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07 Oct 05. BAE Systems, whose decision to sell its German subsidiary Atlas Elektronik has led to unexpectedly competitive bidding by all of Europe’s largest defence groups, this week told three bidders that they had made the shortlist for the Bremen-based submarine electronics specialist. According to industry executives briefed on BAE’s decision, the bidders include two European offers – one from Paris-based Thales and the other a joint bid from German steel group ThyssenKrupp and aerospace giant EADS – and L-3 Communications, the acquisition-hungry American company that is looking to break into the European market. Analysts estimate the sale price could approach €300m ($365m). The inclusion of Thales and the joint Thyssen-EADS bids for Atlas was widely expected. Thales is a leader in naval electronics, and company executives have hinted the joint bidders were willing to pay a premium to BAE because it would round out an already impressive portfolio of naval combat system businesses. The Thyssen-EADS offer is believed to have the support of the German government, which has become increasingly adamant about keeping domestic defence assets in the hands of German companies. L-3’s finalist status, however, is likely to come as a surprise, since it has only recently joined its more established American competitors in attempting to expand in Europe. Earlier this year, the company’s charismatic chief executive, Frank Lanza, opened a London office and has publicly announced he is seeking European acquisitions. Despite a meteoric rise in the US – Mr Lanza founded the firm just 9 years ago, but through acquisitions has built it into one of the Pentagon’s top 10 suppliers – L-3’s involvement in European programmes has so far been limited. BAE said it was not prepared to disclose details: “As anticipated we have had a good level of interest both in terms of value and quality of proposals.” (Source: FT)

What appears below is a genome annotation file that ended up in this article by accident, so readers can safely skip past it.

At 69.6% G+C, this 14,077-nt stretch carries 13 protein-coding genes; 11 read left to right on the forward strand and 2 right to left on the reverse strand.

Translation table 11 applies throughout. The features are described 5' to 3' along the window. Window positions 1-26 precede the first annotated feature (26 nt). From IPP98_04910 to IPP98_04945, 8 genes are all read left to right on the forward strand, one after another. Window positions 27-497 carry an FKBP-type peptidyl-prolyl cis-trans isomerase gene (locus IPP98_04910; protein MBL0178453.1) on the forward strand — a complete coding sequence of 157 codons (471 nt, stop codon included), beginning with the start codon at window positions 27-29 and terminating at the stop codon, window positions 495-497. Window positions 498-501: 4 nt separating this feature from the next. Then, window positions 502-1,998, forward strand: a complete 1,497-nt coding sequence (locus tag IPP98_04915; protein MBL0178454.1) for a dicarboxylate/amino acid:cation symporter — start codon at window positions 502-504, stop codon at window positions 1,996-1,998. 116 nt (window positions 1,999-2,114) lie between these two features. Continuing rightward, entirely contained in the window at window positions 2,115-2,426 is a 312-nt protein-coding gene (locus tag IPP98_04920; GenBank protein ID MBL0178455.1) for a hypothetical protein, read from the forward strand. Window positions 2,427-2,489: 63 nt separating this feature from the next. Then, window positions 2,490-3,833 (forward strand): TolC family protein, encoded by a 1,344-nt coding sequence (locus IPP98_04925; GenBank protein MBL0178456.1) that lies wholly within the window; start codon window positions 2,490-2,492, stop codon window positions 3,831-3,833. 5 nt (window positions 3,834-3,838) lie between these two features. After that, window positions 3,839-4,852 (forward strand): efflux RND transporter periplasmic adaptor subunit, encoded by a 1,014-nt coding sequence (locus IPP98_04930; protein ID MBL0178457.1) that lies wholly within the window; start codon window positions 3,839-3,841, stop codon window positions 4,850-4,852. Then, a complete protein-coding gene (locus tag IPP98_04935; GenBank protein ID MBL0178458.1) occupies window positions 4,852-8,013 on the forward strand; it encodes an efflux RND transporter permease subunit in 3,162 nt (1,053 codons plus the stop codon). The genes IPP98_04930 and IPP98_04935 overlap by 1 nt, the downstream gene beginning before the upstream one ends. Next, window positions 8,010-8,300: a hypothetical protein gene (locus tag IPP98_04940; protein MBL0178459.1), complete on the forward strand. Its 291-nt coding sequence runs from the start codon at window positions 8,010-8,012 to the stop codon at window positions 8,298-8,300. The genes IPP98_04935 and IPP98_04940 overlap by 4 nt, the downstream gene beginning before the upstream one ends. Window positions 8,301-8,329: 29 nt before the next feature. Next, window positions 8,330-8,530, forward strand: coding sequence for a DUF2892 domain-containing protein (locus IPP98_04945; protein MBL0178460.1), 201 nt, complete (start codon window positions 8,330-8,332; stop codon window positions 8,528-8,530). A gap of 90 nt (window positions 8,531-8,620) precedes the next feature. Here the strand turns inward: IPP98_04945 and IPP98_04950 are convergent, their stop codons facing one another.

05 Oct 05. Brandes Investment Partners, the US value investor that owns large stakes in several leading British companies, has sold its shareholding in BAE Systems. The secretive San Diego-based fund was the UK defence group’s biggest shareholder at the beginning of the year with a 13 per cent stake, but has been selling down its investment. (Source: FT)

06 Oct 05. A strong rebound in its business in the Americas helped Accenture, the IT consulting and outsourcing company, to beat its own and Wall Street revenue and earnings forecasts for the three months to the end of August, the final quarter of its fiscal year. The company also became the latest in the technology sector to respond to calls from Wall Street to start paying a regular dividend to shareholders. The initial annual payment of 30 cents a share is equivalent to a dividend yield of 1.2 per cent, broadly in line with other tech companies and below the wider market average. Accenture reported a 22 per cent jump in revenues in the Americas, to $1.835bn, compared to a 4 per cent increase seen in the preceding three months. The bounce reflected Accenture’s own efforts to revitalise the business, including appointing new management, as well as a pick-up in the underlying market, said William Green, chief executive officer. (Source: FT)

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